Most of your intelligent college football and basketball fans are entirely cognizant of the hypocrisy necessary at the highest levels of the NCAA in order to perpetuate the belief in "amateurism" in its two most lucrative sports. Now, lawyers for all D-I college football and basketball players want to challenge that practiced hypocrisy in an L.A. courtroom come June. As Lester Munson writes for SI, the question is whether the NCAA has illegally fixed that cost of a scholarship beneath the actual cost of a college education.
Lawyers representing all Division I football and basketball players (there are 11,500 of them) claim that the athletes are shortchanged an average of $2,500 a year because of an arbitrary NCAA limit on scholarships.
If they're right, the athletes are entitled under anti-trust laws to triple damages, a potential liability for the NCAA of more than $86 million for a single year. If the trial includes four years of scholarships, as the players' lawyers suggest, the damage multiplies to $344 million. The NCAA's annual budget is $465 million.That is a staggering amount of money to be considering as an ultimate payout in damages, and even if limited by a judge afterwards, it would still be a sizable amount out of the NCAA's budget, never mind profits. The haggling point is what is called a "grant-in-aid," or GIA -- to sum up what it actually consists of, think of everything you ever bought while at school that was not included as tuition or room and board: laundry, travel expenses, incidental expenses, and as most college graduates remember least fondly when it comes to the wallet, text books.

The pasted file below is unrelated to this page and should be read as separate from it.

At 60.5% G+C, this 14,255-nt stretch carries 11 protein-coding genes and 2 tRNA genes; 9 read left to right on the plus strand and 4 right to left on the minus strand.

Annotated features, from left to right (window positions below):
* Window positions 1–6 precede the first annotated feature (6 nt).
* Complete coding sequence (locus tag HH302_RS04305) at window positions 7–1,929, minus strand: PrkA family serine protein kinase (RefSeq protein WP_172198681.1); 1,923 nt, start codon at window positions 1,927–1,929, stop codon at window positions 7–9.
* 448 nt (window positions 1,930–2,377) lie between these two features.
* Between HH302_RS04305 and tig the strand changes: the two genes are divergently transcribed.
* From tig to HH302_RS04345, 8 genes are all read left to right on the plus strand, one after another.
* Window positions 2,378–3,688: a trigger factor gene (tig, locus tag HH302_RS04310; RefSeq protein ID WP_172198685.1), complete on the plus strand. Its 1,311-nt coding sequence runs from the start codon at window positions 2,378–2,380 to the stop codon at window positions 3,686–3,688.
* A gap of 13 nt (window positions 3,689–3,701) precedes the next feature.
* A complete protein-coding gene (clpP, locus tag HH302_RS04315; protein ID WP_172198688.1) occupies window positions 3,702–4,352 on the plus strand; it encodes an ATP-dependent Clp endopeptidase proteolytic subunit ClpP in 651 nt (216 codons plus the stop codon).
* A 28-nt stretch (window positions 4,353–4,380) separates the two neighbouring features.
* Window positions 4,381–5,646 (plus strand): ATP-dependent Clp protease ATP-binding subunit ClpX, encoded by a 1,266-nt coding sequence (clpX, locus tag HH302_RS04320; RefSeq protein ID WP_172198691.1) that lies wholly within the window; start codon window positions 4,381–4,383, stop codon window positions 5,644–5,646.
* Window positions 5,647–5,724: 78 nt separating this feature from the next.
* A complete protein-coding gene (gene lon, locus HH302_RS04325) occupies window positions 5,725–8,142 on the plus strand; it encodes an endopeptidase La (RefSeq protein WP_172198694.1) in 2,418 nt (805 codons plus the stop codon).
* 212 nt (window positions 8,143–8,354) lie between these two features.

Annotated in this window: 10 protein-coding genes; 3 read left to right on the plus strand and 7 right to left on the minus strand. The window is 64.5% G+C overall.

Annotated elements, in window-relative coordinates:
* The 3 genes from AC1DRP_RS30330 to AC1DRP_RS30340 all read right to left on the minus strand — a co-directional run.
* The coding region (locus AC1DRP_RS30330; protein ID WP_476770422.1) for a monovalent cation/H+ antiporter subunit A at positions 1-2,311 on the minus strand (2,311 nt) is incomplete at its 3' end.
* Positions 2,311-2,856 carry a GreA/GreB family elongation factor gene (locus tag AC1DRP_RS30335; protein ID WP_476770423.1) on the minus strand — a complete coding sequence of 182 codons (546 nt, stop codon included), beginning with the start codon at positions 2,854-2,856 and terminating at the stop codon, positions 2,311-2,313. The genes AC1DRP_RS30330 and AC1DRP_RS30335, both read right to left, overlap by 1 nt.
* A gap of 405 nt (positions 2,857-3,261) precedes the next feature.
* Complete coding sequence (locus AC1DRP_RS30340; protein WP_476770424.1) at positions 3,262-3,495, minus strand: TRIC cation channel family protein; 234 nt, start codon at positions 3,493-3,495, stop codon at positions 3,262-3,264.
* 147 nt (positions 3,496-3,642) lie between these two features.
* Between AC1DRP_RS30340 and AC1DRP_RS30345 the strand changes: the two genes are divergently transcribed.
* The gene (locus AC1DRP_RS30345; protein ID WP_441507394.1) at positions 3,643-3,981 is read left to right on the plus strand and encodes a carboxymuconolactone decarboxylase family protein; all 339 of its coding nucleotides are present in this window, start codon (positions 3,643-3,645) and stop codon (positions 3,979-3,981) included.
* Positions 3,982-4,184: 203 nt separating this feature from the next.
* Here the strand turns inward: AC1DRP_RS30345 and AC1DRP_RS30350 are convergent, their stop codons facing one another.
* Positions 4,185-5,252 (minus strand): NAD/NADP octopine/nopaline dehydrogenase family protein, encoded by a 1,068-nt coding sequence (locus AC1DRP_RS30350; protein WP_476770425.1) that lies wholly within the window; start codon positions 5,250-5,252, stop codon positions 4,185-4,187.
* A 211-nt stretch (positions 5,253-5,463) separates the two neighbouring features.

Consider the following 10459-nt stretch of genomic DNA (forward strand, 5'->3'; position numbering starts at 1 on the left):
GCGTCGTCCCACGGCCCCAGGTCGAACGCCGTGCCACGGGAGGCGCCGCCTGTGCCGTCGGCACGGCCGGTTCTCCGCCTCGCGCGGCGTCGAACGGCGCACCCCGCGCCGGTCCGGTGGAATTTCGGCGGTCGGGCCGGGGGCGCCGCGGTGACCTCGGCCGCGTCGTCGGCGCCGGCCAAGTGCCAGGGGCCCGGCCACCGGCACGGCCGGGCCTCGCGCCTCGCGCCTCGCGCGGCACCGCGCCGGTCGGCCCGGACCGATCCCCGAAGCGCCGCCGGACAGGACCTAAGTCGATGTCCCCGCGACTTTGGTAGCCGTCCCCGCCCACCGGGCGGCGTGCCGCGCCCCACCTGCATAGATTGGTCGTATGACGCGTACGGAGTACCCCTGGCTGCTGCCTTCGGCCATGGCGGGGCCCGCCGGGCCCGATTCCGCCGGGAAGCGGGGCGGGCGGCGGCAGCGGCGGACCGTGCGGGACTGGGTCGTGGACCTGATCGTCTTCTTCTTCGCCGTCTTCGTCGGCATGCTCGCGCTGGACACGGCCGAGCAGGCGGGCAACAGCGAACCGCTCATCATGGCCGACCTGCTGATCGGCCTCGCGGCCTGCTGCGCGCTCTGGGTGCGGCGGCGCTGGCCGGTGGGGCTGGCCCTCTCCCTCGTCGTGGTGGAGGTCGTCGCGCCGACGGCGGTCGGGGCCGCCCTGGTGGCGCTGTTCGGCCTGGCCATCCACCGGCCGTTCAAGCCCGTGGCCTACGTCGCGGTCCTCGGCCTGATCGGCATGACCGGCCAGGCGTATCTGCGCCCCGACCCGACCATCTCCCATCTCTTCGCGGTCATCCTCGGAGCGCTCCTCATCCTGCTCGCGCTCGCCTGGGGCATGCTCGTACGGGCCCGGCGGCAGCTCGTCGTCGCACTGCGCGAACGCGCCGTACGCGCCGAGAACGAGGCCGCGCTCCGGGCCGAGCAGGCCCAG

The NCAA's Elsa Cole defends the GIA limit like this: in essence, removing the cap provides another recruitment tool for schools to use in attracting players -- by offering to pay their expenses, supplies, and books, we remove the "amateur" from the ideal of student-athlete, since better-off schools will offer to pay that ENTIRE way as another carrot to attract the top blue-chippers.
The problem for the NCAA is that even president Myles Brand has admitted the cap should go, and a former head addresses it in even starker terms:
The NCAA's reliance on the protection of amateurism is a familiar riff. Walter Byers, the former executive director of the NCAA, dismissed it: "Collegiate amateurism is not a moral issue. It is an economic camouflage for monopoly practice."
Ultimately, this monopolistic practice, like most others given to sporting organizations, is based on the appearance of providing a public service of sorts, in its own way. The problem for the NCAA, regardless of how the lawsuit pans out, is that the school presidents and the athletic directors are well trained to repeat the mantra and myth of the "student-athlete" in these two money sports while shoveling the cash in their pockets. Now, if there is any sort of karma, they will have to share.
The NCAA is the reason why I have never blamed players or coaches who bend or flex the arcana that the organization calls "rules." They are forced to fight for their jobs, their starting spots, and their basic livelihoods in a world they had no part in creating.